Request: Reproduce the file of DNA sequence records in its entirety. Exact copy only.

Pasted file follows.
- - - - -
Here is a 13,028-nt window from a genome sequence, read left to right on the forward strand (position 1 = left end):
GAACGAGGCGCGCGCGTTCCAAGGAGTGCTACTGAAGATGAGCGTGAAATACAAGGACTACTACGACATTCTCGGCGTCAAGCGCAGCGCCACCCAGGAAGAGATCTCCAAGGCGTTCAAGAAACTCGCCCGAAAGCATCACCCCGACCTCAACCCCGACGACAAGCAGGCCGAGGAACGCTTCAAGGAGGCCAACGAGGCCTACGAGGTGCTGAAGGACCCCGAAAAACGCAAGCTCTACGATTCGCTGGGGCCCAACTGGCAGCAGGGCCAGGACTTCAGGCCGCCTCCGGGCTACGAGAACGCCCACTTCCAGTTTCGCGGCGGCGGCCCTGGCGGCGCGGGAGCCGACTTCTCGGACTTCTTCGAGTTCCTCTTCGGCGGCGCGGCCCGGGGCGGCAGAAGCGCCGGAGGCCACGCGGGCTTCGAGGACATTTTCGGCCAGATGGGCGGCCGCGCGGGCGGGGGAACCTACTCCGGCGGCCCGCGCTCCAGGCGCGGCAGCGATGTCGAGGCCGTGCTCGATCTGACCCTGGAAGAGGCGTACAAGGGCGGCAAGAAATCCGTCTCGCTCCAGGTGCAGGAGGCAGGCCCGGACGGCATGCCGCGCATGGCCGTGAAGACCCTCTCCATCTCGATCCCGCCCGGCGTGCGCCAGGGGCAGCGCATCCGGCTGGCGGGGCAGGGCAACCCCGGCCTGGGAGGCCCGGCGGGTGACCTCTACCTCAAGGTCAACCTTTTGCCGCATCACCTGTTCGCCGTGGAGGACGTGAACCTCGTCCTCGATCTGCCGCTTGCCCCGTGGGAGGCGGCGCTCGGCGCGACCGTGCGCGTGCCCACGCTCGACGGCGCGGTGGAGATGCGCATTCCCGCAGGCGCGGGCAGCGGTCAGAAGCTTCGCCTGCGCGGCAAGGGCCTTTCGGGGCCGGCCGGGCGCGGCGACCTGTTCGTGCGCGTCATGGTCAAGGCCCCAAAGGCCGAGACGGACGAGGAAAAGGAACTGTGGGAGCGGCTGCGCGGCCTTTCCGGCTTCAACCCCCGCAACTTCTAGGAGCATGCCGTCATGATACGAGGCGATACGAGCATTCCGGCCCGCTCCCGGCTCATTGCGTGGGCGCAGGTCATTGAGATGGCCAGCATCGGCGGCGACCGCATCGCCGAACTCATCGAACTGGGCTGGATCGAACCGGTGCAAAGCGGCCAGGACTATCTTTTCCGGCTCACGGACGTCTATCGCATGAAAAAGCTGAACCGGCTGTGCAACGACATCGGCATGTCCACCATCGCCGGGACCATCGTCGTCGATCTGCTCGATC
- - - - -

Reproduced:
Here is a 13,028-nt window from a genome sequence, read left to right on the forward strand (position 1 = left end):
GAACGAGGCGCGCGCGTTCCAAGGAGTGCTACTGAAGATGAGCGTGAAATACAAGGACTACTACGACATTCTCGGCGTCAAGCGCAGCGCCACCCAGGAAGAGATCTCCAAGGCGTTCAAGAAACTCGCCCGAAAGCATCACCCCGACCTCAACCCCGACGACAAGCAGGCCGAGGAACGCTTCAAGGAGGCCAACGAGGCCTACGAGGTGCTGAAGGACCCCGAAAAACGCAAGCTCTACGATTCGCTGGGGCCCAACTGGCAGCAGGGCCAGGACTTCAGGCCGCCTCCGGGCTACGAGAACGCCCACTTCCAGTTTCGCGGCGGCGGCCCTGGCGGCGCGGGAGCCGACTTCTCGGACTTCTTCGAGTTCCTCTTCGGCGGCGCGGCCCGGGGCGGCAGAAGCGCCGGAGGCCACGCGGGCTTCGAGGACATTTTCGGCCAGATGGGCGGCCGCGCGGGCGGGGGAACCTACTCCGGCGGCCCGCGCTCCAGGCGCGGCAGCGATGTCGAGGCCGTGCTCGATCTGACCCTGGAAGAGGCGTACAAGGGCGGCAAGAAATCCGTCTCGCTCCAGGTGCAGGAGGCAGGCCCGGACGGCATGCCGCGCATGGCCGTGAAGACCCTCTCCATCTCGATCCCGCCCGGCGTGCGCCAGGGGCAGCGCATCCGGCTGGCGGGGCAGGGCAACCCCGGCCTGGGAGGCCCGGCGGGTGACCTCTACCTCAAGGTCAACCTTTTGCCGCATCACCTGTTCGCCGTGGAGGACGTGAACCTCGTCCTCGATCTGCCGCTTGCCCCGTGGGAGGCGGCGCTCGGCGCGACCGTGCGCGTGCCCACGCTCGACGGCGCGGTGGAGATGCGCATTCCCGCAGGCGCGGGCAGCGGTCAGAAGCTTCGCCTGCGCGGCAAGGGCCTTTCGGGGCCGGCCGGGCGCGGCGACCTGTTCGTGCGCGTCATGGTCAAGGCCCCAAAGGCCGAGACGGACGAGGAAAAGGAACTGTGGGAGCGGCTGCGCGGCCTTTCCGGCTTCAACCCCCGCAACTTCTAGGAGCATGCCGTCATGATACGAGGCGATACGAGCATTCCGGCCCGCTCCCGGCTCATTGCGTGGGCGCAGGTCATTGAGATGGCCAGCATCGGCGGCGACCGCATCGCCGAACTCATCGAACTGGGCTGGATCGAACCGGTGCAAAGCGGCCAGGACTATCTTTTCCGGCTCACGGACGTCTATCGCATGAAAAAGCTGAACCGGCTGTGCAACGACATCGGCATGTCCACCATCGCCGGGACCATCGTCGTCGATCTGCTCGATC